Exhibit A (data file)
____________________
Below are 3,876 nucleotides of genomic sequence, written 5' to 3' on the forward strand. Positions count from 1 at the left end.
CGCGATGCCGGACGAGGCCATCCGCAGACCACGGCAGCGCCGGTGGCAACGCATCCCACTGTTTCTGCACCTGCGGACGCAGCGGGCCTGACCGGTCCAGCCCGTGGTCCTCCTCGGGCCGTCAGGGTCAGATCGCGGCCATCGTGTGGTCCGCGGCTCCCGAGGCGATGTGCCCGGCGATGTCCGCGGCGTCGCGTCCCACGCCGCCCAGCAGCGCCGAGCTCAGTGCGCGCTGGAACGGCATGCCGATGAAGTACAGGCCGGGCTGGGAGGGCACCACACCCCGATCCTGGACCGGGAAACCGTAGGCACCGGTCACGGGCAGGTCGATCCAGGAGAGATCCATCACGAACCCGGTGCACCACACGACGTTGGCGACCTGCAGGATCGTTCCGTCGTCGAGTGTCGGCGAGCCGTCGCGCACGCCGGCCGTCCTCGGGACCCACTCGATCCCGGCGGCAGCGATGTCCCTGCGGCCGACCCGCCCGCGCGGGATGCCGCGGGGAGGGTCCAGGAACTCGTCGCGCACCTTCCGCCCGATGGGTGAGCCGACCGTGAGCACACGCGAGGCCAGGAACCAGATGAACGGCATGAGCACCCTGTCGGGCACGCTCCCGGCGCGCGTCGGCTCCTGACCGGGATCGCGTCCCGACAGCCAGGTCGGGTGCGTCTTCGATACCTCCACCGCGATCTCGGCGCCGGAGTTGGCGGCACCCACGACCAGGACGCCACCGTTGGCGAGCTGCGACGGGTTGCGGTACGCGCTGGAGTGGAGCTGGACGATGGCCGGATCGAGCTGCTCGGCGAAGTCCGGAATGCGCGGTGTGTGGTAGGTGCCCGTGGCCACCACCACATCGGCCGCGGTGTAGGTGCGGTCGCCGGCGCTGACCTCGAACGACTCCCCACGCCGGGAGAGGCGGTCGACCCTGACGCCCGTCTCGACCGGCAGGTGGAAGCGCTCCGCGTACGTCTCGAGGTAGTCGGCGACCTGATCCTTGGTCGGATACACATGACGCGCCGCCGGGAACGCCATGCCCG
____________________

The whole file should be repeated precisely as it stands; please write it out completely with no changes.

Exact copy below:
Below are 3,876 nucleotides of genomic sequence, written 5' to 3' on the forward strand. Positions count from 1 at the left end.
CGCGATGCCGGACGAGGCCATCCGCAGACCACGGCAGCGCCGGTGGCAACGCATCCCACTGTTTCTGCACCTGCGGACGCAGCGGGCCTGACCGGTCCAGCCCGTGGTCCTCCTCGGGCCGTCAGGGTCAGATCGCGGCCATCGTGTGGTCCGCGGCTCCCGAGGCGATGTGCCCGGCGATGTCCGCGGCGTCGCGTCCCACGCCGCCCAGCAGCGCCGAGCTCAGTGCGCGCTGGAACGGCATGCCGATGAAGTACAGGCCGGGCTGGGAGGGCACCACACCCCGATCCTGGACCGGGAAACCGTAGGCACCGGTCACGGGCAGGTCGATCCAGGAGAGATCCATCACGAACCCGGTGCACCACACGACGTTGGCGACCTGCAGGATCGTTCCGTCGTCGAGTGTCGGCGAGCCGTCGCGCACGCCGGCCGTCCTCGGGACCCACTCGATCCCGGCGGCAGCGATGTCCCTGCGGCCGACCCGCCCGCGCGGGATGCCGCGGGGAGGGTCCAGGAACTCGTCGCGCACCTTCCGCCCGATGGGTGAGCCGACCGTGAGCACACGCGAGGCCAGGAACCAGATGAACGGCATGAGCACCCTGTCGGGCACGCTCCCGGCGCGCGTCGGCTCCTGACCGGGATCGCGTCCCGACAGCCAGGTCGGGTGCGTCTTCGATACCTCCACCGCGATCTCGGCGCCGGAGTTGGCGGCACCCACGACCAGGACGCCACCGTTGGCGAGCTGCGACGGGTTGCGGTACGCGCTGGAGTGGAGCTGGACGATGGCCGGATCGAGCTGCTCGGCGAAGTCCGGAATGCGCGGTGTGTGGTAGGTGCCCGTGGCCACCACCACATCGGCCGCGGTGTAGGTGCGGTCGCCGGCGCTGACCTCGAACGACTCCCCACGCCGGGAGAGGCGGTCGACCCTGACGCCCGTCTCGACCGGCAGGTGGAAGCGCTCCGCGTACGTCTCGAGGTAGTCGGCGACCTGATCCTTGGTCGGATACACATGACGCGCCGCCGGGAACGCCATGCCCG